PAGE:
Still more fall colors. I’m actually astonished at how many nice autumn photos I have…in fact, this is my best year ever!
The river valley has been breathtaking this year. I have had friends comment that the cottonwoods haven’t given this kind of color in years, perhaps due to fungus or other issues, possibly even going back to the flood.
Fall in North Dakota is always a gamble; some years we get an early frost and the leaves drop while still green. Other years we get nice fall colors…for a day. This year, despite a couple of days of punishing wind, things have held on and provided lots of enjoyment.
An instructor once told me, while demonstrating part of the parachute rig on the standard issue Army F-4 pilot flight suit, that “if you eject and land in a tree in North Dakota, you deserve to die.” We don’t have the expansive forests some states enjoy, but the trees we do have sure put on a show this year. The skies helped, too.
Am I done with fall photos? I think I still have a few. I’ll share them here, and then I’ll work backwards. I’m pleased to report that, in addition to a plentiful autumn photo harvest, this has been a very fruitful summer for me in that regard as well! I’ve spent my time taking them, and will have all winter this year to steadily post new ones as I find time to process them.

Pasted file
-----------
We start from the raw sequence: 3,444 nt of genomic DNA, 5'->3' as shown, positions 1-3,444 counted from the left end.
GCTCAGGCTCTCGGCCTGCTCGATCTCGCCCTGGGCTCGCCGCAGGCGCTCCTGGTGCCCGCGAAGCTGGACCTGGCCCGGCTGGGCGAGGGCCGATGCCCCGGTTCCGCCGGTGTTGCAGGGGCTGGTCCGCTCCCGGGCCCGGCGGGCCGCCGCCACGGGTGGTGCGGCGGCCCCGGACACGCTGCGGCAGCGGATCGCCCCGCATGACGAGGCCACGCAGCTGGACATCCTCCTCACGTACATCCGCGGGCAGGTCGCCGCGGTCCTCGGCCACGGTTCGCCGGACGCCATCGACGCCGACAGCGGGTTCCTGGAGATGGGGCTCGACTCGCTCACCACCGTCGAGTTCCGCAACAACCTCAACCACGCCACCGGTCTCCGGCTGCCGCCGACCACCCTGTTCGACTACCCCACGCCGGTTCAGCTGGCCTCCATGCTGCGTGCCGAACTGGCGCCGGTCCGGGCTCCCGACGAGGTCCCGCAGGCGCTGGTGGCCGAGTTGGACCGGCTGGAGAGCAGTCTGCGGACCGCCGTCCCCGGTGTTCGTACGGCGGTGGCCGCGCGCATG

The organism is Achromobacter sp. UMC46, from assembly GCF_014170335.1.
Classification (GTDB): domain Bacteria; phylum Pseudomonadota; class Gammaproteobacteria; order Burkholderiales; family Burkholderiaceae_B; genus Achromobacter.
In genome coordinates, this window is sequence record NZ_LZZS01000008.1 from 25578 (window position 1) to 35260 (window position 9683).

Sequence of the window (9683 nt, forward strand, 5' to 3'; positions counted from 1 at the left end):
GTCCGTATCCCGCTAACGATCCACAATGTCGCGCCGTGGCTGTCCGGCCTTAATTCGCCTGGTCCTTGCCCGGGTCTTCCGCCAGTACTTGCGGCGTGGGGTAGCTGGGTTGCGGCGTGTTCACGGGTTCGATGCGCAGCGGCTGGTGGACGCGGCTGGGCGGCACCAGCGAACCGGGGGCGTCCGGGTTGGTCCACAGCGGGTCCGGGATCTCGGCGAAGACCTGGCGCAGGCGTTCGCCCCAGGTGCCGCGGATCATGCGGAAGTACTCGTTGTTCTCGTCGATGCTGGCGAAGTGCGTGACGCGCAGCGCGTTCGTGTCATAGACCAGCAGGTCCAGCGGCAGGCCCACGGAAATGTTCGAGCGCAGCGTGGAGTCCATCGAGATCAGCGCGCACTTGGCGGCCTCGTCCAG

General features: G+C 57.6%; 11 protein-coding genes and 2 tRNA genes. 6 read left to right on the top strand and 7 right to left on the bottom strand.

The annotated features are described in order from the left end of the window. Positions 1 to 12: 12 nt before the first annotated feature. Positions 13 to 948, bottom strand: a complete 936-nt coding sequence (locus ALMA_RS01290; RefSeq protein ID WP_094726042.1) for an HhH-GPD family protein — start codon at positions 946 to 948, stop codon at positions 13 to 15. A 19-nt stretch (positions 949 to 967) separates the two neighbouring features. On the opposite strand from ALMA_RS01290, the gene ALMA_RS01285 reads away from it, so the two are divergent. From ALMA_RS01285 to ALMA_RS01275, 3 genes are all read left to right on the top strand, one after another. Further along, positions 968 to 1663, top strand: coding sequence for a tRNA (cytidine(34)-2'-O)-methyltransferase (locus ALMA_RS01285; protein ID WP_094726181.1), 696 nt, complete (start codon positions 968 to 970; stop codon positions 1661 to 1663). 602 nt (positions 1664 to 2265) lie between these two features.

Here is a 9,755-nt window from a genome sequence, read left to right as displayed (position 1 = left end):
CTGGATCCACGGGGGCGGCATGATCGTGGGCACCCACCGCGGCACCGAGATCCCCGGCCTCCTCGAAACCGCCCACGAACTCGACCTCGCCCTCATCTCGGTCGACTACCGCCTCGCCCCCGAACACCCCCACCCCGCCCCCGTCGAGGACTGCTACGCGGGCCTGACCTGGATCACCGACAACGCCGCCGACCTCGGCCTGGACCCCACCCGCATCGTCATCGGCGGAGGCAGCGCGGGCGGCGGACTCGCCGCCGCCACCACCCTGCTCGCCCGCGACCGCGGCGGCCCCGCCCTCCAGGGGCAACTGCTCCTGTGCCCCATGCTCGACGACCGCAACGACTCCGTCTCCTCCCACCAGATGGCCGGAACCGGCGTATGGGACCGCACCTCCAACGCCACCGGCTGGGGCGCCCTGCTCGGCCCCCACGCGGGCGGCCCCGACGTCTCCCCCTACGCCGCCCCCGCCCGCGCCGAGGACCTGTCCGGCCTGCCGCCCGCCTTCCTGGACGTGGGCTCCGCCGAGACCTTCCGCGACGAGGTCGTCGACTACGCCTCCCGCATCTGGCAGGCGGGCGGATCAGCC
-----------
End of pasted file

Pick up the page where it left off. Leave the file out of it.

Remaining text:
I had to run several errands today, and being out in the smoke from wildfires in Canada, Montana, and other points west caused me to begin developing a headache pretty quickly. I decided to knock off a little early and lie down at home to ditch my discomfort, but on the way I drove to the capitol for a few minutes to grab some shots for posterity’s sake. For the title of this post I couldn’t help but take you back to 1977 and a little Sanford & Townsend. Here are the resulting images: